(05/24/2006) A look at conservation efforts in Kalimantan, on the island of Borneo. I'm in Tanjung Puting National Park in southern Kalimantan on the island of Borneo. At 400,000 hectares (988,000 acres) Tanjung Puting is the largest protected expanse of coastal tropical heath and peat swamp forest in southeast Asia. It's also one of the biggest remaining habitats for the critically endangered orangutan, the population of which has been great diminished in recent years due to habitat destruction and poaching. And orangutans have become the focus of a much wider effort to save Borneo's natural environment. We are headed to Campy Leakey, named for the renowned Kenyan paleontologist Louis Leakey. Here lies the center of the Orangutan Research conservation Project. Established by Birute Mary Galdikas, a preeminent primatologist and founder of the Orangutan Foundation International (OFI), the project seeks to support the conservation and understanding of the orangutan and its rain forest habitat while rehabilitating ex-captive individuals. The Orangutan Research conservation Project is the public face of orangutan conservation in this part of Kalimantan, the Indonesia-controlled part of Borneo. Borneo, the third largest island in the world, was once home to some of the world's most majestic, and forbidding forests. With swampy coastal areas fringed by mangrove forests and a mountainous interior, much of the terrain was virtually impassable and unexplored. Headhunters ruled the remote parts of the island until a century ago.
Why is palm oil replacing tropical rainforests?
(04/25/2006) In a word, economics, though deeper analysis of a proposal in Indonesia suggests that oil palm development might be a cover for something more lucrative: logging. Recently much has been made about the conversion of Asia's biodiverse rainforests for oil-palm cultivation. Environmental organizations have warned that by eating foods that use palm oil as an ingredient, Western consumers are directly fueling the destruction of orangutan habitat and sensitive ecosystems. So, why is it that oil-palm plantations now cover millions of hectares across Malaysia, Indonesia, and Thailand? Why has oil palm become the world's number one fruit crop, trouncing its nearest competitor, the humble banana? The answer lies in the crop's unparalleled productivity. Simply put, oil palm is the most productive oil seed in the world. A single hectare of oil palm may yield 5,000 kilograms of crude oil, or nearly 6,000 liters of crude.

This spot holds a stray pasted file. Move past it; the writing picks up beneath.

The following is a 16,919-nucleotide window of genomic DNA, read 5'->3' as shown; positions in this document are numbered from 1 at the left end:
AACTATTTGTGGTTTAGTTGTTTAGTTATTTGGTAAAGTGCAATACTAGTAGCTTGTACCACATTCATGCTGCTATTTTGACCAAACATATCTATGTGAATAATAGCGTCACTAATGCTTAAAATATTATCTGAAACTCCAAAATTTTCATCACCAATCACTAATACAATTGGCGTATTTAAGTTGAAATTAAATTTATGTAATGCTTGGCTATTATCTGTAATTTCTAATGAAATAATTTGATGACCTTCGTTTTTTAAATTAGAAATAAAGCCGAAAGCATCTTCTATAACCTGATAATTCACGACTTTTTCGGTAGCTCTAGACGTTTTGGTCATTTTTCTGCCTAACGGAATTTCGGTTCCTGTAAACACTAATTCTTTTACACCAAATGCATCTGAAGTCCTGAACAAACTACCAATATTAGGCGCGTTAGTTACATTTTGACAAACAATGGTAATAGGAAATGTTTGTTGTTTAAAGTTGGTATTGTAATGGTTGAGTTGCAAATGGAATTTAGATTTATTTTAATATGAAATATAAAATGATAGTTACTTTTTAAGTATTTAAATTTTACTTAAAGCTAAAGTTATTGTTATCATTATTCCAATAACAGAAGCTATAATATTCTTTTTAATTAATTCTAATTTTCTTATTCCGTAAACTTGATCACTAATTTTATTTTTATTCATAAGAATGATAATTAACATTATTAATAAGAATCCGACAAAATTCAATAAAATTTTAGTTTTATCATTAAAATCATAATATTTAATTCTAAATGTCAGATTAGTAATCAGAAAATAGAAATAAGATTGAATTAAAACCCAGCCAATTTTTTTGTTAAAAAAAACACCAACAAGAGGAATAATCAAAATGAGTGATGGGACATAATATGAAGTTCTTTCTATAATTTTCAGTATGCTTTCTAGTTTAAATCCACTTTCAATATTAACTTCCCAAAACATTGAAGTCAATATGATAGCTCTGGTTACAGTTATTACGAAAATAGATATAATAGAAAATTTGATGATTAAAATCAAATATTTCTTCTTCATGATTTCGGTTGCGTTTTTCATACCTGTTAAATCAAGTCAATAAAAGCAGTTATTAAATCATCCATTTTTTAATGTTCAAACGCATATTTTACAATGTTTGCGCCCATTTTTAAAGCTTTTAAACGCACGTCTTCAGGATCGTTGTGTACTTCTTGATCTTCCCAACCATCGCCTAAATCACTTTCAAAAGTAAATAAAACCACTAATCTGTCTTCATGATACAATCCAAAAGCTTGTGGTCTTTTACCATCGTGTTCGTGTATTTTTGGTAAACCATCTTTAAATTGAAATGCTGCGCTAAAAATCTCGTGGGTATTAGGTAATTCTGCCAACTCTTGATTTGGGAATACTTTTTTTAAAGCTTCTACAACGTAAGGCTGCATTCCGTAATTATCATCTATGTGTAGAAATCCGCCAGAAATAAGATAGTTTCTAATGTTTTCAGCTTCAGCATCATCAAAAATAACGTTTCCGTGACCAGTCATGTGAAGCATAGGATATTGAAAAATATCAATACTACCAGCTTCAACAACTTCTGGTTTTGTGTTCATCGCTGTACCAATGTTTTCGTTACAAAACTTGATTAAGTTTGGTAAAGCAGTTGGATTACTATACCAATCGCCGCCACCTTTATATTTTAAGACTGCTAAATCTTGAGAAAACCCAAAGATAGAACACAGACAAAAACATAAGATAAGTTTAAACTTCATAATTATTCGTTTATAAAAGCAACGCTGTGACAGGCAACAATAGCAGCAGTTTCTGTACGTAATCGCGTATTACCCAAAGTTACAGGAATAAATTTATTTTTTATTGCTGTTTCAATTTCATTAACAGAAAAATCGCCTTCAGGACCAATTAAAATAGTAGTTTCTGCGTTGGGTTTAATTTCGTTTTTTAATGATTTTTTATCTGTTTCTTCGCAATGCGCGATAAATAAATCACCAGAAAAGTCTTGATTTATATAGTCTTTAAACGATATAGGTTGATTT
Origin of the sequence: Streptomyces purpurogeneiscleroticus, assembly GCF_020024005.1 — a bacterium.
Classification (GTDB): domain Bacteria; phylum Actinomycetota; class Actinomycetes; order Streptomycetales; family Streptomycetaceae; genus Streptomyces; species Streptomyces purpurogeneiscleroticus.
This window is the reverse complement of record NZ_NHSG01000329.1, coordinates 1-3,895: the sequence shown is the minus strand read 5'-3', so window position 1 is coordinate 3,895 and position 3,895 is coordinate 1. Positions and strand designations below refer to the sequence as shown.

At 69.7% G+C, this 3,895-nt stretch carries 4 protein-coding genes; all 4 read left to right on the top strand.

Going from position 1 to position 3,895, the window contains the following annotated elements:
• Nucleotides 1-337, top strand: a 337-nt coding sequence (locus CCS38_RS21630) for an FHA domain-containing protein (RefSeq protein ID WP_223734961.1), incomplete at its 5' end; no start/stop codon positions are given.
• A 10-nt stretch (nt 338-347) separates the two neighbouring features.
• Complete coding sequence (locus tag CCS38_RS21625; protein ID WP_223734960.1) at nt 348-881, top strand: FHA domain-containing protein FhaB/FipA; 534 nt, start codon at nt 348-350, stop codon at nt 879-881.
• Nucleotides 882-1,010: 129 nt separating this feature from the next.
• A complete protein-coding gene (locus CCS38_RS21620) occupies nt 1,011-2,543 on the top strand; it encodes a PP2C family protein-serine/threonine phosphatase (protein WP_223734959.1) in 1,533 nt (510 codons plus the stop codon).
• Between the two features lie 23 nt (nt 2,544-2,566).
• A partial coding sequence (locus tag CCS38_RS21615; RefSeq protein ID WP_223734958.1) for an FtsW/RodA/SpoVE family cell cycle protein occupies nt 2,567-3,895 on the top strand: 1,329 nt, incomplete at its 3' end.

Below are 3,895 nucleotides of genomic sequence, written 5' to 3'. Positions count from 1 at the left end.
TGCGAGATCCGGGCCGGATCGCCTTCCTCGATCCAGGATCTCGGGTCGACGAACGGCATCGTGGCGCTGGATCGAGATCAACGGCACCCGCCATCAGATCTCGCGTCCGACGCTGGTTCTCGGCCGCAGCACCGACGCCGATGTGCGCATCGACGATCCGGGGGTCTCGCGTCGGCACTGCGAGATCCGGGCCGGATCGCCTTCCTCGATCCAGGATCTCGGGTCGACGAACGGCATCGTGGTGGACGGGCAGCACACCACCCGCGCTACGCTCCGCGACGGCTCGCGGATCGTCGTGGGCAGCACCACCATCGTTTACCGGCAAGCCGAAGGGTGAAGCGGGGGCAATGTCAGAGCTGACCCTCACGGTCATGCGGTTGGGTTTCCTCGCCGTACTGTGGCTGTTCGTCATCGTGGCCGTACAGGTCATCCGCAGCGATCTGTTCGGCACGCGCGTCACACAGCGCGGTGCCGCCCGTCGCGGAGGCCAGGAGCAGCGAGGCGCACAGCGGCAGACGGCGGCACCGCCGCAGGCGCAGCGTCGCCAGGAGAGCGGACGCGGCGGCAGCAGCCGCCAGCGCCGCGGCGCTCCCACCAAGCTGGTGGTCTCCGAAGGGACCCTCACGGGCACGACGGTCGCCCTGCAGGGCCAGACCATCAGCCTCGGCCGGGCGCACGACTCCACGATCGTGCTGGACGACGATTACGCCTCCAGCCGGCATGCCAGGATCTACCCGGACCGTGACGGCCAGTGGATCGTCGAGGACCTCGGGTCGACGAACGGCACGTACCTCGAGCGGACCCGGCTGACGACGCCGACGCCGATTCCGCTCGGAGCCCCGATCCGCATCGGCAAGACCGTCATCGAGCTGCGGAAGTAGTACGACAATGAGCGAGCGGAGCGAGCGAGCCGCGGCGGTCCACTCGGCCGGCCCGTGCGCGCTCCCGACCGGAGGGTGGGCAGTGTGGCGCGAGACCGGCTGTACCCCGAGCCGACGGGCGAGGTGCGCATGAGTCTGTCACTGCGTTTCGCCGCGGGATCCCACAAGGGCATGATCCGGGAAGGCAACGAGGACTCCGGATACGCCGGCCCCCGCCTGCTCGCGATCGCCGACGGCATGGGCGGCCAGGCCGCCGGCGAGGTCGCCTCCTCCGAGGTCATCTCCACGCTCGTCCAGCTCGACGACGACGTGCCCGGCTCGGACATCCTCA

Study finds deforestation has pushed orangutans to brink of extinction
(01/24/2006) A three year genetic study by wildlife geneticists from Cardiff School of Biosciences has shown a population collapse in the Bornean orang-utan.
Amazon rainforest biodiversity due to biology not climate change says study
(12/05/2005) The biodiversity of the Amazon rainforest results from biological factors, not climate change as widely thought, says new research published in the journal Proceedings of the Royal Society B. Scientists have long argued that the species richness of tropical forests could be due to climate change-induced fragmentation, known as the "forest refuge: theory, and other external factors that caused geographic isolation. Now, researchers from University College London say that biological influences play a greater role in driving species evolution.
Palm oil plantations decimating orang-utans says report
(09/23/2005) UK company demand for palm oil, a vegetable oil found in one in ten products on supermarket shelves, is driving the orang-utan towards extinction, new research reveals. The `Oil for Ape Scandal', published today by Friends of the Earth and the world's leading orang-utan conservation groups, concludes that without urgent intervention the palm oil trade could cause the extinction of Asia's only great ape within 12 years.
WCS supports new primate protection agreement
(09/14/2005) The Bronx Zoo-based Wildlife conservation Society (WCS) announced today that a new international agreement signed last week in the Democratic Republic of Congo will play a key role in safeguarding and improving populations of the world's great apes, including gorillas, chimpanzees and orangutans.